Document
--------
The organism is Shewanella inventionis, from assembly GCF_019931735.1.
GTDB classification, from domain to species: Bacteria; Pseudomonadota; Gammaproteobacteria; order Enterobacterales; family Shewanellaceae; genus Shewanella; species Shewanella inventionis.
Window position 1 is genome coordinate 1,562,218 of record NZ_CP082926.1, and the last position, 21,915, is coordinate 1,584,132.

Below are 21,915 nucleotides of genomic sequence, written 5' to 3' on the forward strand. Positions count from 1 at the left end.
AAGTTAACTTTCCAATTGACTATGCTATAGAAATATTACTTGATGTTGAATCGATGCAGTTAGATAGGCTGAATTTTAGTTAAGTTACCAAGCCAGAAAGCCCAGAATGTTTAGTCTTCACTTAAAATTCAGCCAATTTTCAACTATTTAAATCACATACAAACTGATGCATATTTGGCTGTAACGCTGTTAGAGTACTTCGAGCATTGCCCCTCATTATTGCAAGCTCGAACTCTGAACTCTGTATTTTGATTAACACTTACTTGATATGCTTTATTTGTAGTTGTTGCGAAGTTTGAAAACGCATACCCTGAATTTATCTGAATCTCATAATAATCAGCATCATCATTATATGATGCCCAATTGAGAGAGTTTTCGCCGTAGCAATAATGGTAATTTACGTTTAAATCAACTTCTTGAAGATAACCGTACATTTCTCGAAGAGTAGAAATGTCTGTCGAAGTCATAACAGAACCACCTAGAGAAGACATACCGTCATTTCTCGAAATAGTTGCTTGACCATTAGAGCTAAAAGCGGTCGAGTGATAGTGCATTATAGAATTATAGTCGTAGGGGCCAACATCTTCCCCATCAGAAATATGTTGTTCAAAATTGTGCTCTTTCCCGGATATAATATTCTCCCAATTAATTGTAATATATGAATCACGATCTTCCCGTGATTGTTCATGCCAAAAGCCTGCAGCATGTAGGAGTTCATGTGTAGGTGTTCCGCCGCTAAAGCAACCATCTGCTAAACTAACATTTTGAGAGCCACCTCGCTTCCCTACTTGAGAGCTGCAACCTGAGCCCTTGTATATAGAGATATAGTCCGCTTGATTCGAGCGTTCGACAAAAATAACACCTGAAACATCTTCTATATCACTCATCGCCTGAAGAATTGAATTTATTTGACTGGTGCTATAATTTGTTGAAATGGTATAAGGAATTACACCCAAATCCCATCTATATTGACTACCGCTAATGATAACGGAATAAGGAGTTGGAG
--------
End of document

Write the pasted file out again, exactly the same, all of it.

The organism is Shewanella inventionis, from assembly GCF_019931735.1.
GTDB classification, from domain to species: Bacteria; Pseudomonadota; Gammaproteobacteria; order Enterobacterales; family Shewanellaceae; genus Shewanella; species Shewanella inventionis.
Window position 1 is genome coordinate 1,562,218 of record NZ_CP082926.1, and the last position, 21,915, is coordinate 1,584,132.

Below are 21,915 nucleotides of genomic sequence, written 5' to 3' on the forward strand. Positions count from 1 at the left end.
AAGTTAACTTTCCAATTGACTATGCTATAGAAATATTACTTGATGTTGAATCGATGCAGTTAGATAGGCTGAATTTTAGTTAAGTTACCAAGCCAGAAAGCCCAGAATGTTTAGTCTTCACTTAAAATTCAGCCAATTTTCAACTATTTAAATCACATACAAACTGATGCATATTTGGCTGTAACGCTGTTAGAGTACTTCGAGCATTGCCCCTCATTATTGCAAGCTCGAACTCTGAACTCTGTATTTTGATTAACACTTACTTGATATGCTTTATTTGTAGTTGTTGCGAAGTTTGAAAACGCATACCCTGAATTTATCTGAATCTCATAATAATCAGCATCATCATTATATGATGCCCAATTGAGAGAGTTTTCGCCGTAGCAATAATGGTAATTTACGTTTAAATCAACTTCTTGAAGATAACCGTACATTTCTCGAAGAGTAGAAATGTCTGTCGAAGTCATAACAGAACCACCTAGAGAAGACATACCGTCATTTCTCGAAATAGTTGCTTGACCATTAGAGCTAAAAGCGGTCGAGTGATAGTGCATTATAGAATTATAGTCGTAGGGGCCAACATCTTCCCCATCAGAAATATGTTGTTCAAAATTGTGCTCTTTCCCGGATATAATATTCTCCCAATTAATTGTAATATATGAATCACGATCTTCCCGTGATTGTTCATGCCAAAAGCCTGCAGCATGTAGGAGTTCATGTGTAGGTGTTCCGCCGCTAAAGCAACCATCTGCTAAACTAACATTTTGAGAGCCACCTCGCTTCCCTACTTGAGAGCTGCAACCTGAGCCCTTGTATATAGAGATATAGTCCGCTTGATTCGAGCGTTCGACAAAAATAACACCTGAAACATCTTCTATATCACTCATCGCCTGAAGAATTGAATTTATTTGACTGGTGCTATAATTTGTTGAAATGGTATAAGGAATTACACCCAAATCCCATCTATATTGACTACCGCTAATGATAACGGAATAAGGAGTTGGAG